Based on Syrian and Armenian traditions, the Eastern Church claims that there were 12 wise men. In an ancient work called the Book of the Bee (c. AD 1200), all 12 names are listed. We are told that four of them brought gold, four of them brought frankincense, and four of them brought myrrh.
The names of the three wise men are mentioned in a work called Excerpta Latina Barbari dated to c. 6th–8th century AD. In the original version, their names are Bithisarea, Melichior, and Gathaspa.
Later tradition changed their names to Balthasar, Melchior, and Gaspar. Christian Western tradition goes even further by assigning each of the wise men a cultural background: Balthasar from Arabia, Melchior from Persia, and Gaspar from India. 

Children In The Gospels 

There are a number of nameless children mentioned in the gospels. Matthew (18.2) reads: “And Jesus called a little child unto him, and set him in the midst of them.” The Book of the Bee identifies this child as Ignatius, who later became the bishop of Antioch (Chapter 48).
In Mark 10.13–14, we read that some children were brought to Jesus so “that he [Jesus] should touch them: and his disciples rebuked those that brought them.” The Book of the Bee identifies these children as Timothy and Titus and adds that both children became bishops when they grew up (Metzger and Coogan 1993: 547). 

The Woman Who Seeks Jesus’s Help 

In Matthew 15.22–28, we read the story of a woman from Canaan who asks Jesus to save her daughter who was possessed by a demon. This same story is presented in Mark 7.25–30. But this time, the woman is presented as Syrophenician.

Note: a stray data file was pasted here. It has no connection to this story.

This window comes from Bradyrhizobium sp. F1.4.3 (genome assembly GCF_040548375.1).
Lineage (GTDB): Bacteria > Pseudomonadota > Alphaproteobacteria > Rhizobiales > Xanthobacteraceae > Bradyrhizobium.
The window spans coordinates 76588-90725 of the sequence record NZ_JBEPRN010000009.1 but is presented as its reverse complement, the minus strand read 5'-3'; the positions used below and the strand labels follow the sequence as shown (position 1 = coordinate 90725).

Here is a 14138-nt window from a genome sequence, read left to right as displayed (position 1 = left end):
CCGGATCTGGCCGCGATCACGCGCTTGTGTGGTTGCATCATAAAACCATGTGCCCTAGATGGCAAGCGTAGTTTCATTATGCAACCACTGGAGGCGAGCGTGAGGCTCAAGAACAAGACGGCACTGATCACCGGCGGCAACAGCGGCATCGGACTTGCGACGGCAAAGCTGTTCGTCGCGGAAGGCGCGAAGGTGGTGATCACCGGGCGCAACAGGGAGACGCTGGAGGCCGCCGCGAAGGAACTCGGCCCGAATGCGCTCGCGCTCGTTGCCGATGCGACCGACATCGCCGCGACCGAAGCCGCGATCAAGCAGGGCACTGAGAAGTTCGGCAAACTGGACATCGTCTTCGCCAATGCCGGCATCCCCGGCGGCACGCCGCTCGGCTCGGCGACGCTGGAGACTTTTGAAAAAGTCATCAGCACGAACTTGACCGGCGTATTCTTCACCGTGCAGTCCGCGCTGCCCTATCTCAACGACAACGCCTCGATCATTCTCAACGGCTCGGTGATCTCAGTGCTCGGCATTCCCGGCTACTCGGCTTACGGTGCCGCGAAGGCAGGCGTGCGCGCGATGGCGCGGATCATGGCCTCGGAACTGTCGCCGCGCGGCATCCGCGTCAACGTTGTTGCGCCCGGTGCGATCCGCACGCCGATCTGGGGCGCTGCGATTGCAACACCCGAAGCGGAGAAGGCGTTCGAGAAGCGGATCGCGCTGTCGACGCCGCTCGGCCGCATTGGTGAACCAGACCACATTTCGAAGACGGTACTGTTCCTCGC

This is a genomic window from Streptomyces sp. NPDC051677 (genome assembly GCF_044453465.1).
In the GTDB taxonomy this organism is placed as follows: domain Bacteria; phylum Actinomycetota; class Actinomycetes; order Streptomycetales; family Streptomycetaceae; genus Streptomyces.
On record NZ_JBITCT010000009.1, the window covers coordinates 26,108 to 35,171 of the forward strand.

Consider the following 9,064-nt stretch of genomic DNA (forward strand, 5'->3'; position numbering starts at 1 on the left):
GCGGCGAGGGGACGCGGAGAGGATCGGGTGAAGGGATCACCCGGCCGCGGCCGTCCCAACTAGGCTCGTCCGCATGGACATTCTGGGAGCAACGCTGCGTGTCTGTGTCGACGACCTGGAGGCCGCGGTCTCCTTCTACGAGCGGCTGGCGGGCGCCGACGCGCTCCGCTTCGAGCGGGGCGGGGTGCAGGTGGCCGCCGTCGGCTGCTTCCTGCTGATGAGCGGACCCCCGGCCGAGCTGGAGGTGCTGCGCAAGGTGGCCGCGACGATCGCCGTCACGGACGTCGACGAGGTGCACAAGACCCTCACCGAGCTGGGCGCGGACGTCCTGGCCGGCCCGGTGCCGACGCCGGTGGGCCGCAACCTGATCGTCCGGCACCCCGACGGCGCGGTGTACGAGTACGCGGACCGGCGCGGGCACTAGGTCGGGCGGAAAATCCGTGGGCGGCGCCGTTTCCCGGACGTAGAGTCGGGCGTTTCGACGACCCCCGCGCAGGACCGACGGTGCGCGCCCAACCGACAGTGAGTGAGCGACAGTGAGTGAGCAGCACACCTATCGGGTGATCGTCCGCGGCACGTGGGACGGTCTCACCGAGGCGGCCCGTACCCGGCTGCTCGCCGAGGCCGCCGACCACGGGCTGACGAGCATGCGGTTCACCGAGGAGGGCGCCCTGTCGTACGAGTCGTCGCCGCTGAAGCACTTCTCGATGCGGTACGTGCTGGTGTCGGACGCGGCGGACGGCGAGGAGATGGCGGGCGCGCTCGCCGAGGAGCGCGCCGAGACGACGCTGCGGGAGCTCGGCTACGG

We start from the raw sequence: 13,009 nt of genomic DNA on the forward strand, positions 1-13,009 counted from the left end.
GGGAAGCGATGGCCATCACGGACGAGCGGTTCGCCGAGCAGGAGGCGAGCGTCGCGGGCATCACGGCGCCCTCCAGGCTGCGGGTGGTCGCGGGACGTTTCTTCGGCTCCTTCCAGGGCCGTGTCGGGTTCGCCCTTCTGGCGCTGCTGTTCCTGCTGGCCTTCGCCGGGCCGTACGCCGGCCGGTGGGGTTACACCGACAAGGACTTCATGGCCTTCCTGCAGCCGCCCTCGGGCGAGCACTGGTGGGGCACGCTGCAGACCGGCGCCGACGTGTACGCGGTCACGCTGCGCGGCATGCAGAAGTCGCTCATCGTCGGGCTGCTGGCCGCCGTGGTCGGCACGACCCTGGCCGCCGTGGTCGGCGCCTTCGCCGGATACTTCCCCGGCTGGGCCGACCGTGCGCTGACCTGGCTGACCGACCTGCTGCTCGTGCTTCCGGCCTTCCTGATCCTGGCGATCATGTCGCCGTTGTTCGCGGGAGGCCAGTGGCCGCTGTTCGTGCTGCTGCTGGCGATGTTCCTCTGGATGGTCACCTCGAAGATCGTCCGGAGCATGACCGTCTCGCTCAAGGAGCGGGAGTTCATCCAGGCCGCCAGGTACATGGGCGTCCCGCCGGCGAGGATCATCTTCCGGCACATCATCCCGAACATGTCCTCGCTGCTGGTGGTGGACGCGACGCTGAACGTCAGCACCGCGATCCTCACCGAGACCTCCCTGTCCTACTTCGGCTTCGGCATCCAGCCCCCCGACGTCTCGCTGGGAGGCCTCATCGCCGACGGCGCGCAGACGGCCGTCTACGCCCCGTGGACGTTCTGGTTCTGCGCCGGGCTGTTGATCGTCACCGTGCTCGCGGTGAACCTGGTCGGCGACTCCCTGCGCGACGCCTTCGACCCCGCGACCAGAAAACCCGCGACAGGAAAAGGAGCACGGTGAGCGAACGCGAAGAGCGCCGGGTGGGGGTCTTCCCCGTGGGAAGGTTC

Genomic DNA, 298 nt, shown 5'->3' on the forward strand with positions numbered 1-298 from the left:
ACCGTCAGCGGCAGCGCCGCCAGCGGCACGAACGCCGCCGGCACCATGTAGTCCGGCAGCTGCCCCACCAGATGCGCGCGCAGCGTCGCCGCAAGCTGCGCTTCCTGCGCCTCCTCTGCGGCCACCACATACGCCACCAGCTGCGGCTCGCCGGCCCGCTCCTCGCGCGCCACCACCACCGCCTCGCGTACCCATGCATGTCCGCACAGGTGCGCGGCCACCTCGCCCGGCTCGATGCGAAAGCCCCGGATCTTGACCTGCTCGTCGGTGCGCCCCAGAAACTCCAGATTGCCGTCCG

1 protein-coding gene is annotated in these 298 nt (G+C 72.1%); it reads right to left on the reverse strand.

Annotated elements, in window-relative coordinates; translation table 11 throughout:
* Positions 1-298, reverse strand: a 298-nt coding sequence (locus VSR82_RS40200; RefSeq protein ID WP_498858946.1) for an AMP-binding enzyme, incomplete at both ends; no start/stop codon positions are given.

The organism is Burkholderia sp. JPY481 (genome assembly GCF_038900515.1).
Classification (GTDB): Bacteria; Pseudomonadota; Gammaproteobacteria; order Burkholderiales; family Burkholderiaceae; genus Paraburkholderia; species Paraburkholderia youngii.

Neither version of the story discloses the women’s names. A third-century text known as the Pseudo-Clementine Homilies says that the woman who asked for Jesus’s help was named Justa and her daughter’s name was Berenice. In the end, Jesus casts the demons out and Berenice is found recovered in her own bed (Metzger and Coogan 1993: 547). 

The Mother Of The Dead Man 

Luke 7.11–15 recounts an episode in the city of Nain where Jesus brings back to life a dead man who is being carried on his bier. The widowed mother of the dead man is among the crowd, and her name is not disclosed in the gospel.
Her identity is provided by an ancient book known as the Coptic text on Christ’s resurrection, where we read that the widow was named Lia or Leah. Interestingly, the authorship of this text is ascribed to Bartholomew, one of Jesus’s apostles (Metzger and Coogan 1993: 547). 

The Robbers Crucified Next To Jesus 

During the crucifixion, the gospel of Matthew (15.27) reports that two thieves were crucified on either side of Jesus. In Luke (23.39–43), we can even read a short conversation between Jesus and the thieves. One thief, usually known as the bad thief, demands of Jesus, “If thou be Christ, save thyself and us.” The other thief, the good one, asks Jesus to “remember me when thou comest into thy kingdom.”